At the minimum however, you’ll ideally want a car that is responsive in its acceleration to help you overtake cars easily in the city. If you do a lot of highway driving, then your priorities should lie mainly in ride comfort and whether the car feels stable at speed.
If you do go off the beaten track regularly, you might want to consider an SUV, which has a higher ground clearance, and some also come with all-wheel-drive capability for extra grip on tricky road surfaces. However, their taller height might also mean that the car might feel a bit clumsy and top heavy when cornering on normal roads.
If performance is your priority however, then you’ll probably be looking at a sports car, preferably one with rear-wheel-drive and a low centre of gravity to give you the most optimum handling abilities. You may also look at acceleration timings and top speed, but do also take into account the kind of roads and environment that you’ll be driving in so that you know whether you’ll be able to maximise the potential of your car.
7. Towing Capacity
If you need to tow regularly, then you will also need to take a look at the towing capacity of the vehicle that you’ll be driving. For heavy duty or regular towing of things such as boats or caravans, you should probably look at an SUV or pickup truck. The most ideal towing vehicles generally come with large engines or one that has a large amount of torque, which gives them plenty of pulling power.
8. Safety Features
Another huge area of development in recent years can be found in vehicular active safety features. Lane keeping assist, collision avoidance, and adaptive cruise control are some of the technologies that should be included in your new car of choice.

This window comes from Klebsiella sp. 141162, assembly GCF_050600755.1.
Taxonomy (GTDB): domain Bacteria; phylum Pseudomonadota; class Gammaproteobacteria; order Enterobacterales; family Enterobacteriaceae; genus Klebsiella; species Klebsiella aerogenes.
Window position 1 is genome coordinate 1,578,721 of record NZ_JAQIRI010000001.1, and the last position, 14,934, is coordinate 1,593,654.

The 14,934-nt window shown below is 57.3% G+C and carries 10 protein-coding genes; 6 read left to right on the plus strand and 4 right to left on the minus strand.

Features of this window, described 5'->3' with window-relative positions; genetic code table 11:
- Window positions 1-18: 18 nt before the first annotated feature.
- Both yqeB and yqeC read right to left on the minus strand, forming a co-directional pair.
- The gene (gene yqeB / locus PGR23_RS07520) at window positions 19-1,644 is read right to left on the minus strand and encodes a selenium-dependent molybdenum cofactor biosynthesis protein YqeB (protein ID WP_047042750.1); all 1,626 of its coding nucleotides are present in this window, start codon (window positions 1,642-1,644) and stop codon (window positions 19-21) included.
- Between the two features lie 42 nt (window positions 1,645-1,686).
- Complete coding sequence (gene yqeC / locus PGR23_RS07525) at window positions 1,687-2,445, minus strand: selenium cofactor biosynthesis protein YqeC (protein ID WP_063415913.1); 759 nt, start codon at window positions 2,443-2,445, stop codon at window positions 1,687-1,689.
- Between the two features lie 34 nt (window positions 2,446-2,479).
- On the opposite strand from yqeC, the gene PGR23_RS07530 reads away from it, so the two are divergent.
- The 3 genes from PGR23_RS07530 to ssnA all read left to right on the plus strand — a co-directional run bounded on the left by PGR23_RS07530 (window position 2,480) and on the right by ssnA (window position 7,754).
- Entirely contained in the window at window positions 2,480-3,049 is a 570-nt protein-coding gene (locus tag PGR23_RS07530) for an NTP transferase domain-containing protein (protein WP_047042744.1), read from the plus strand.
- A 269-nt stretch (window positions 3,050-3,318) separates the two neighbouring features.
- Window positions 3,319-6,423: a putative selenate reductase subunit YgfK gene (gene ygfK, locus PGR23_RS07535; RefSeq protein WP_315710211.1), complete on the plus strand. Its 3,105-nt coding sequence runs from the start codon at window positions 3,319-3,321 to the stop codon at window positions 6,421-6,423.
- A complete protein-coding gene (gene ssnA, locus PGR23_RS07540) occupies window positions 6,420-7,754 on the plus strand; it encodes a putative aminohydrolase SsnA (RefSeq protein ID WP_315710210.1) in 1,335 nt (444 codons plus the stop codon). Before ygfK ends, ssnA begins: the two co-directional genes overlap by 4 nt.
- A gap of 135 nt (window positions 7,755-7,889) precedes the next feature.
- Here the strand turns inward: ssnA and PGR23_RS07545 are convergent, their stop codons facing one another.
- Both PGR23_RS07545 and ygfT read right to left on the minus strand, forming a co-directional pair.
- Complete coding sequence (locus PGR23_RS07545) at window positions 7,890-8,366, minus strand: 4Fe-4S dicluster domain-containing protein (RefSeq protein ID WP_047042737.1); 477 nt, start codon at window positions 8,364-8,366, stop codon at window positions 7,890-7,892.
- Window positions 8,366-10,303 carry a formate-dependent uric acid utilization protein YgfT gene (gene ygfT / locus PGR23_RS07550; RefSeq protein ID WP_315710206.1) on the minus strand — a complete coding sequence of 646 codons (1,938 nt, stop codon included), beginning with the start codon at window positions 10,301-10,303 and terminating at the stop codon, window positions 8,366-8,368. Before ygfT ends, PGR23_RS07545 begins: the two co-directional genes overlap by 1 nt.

9. Extra Costs
After you’ve made a practical shortlist of cars that you are seriously considering, it’s time to look at after sales services, which involves stuff such as warranties and servicing packages. Some dealerships offer warranties that stretch far into the car’s servicing life, which is an important consideration as vehicle maintenance can be a costly affair after the initial new car servicing package runs out.
Another thing to look at is insurance premiums, as they will vary according to the car you buy, as well as the driver profile. Sports cars tend to command higher insurance premiums, while very young and older drivers are also charged slightly more due to their perceived riskier profile.
10. Resale Value
Then there’s the concern of how long you intend to drive the car for. Is it big enough to grow with your young family? If you’re the financially savvy sort, you can roughly figure out how much the car of your choice will drop in resale value annually. Some models hold their values better on the secondary market than others. This will play a part in reducing your costs when you sell the car after a couple of years.
11. Additional Considerations for Used Cars
If you’re buying a used car, then all of the above pointers apply, plus a few other considerations that you’ll have to take into account as well.
The main thing is the condition of the car. Look at the mileage that it has driven, and observe whether there has been any visible damage. Check if there’s any excessive wear to major parts like the tyres or under the engine. Take a test drive and try to notice if there’s any unusual noises, knocks or rattles from the engine or any other area, and that the tyres are in alignment.
For added assurance, you might want to look at certified pre-owned cars, which are offered by credible automotive distributors. These cars tend to be extensively checked through, and come with additional warranties and servicing packages, for greater peace of mind.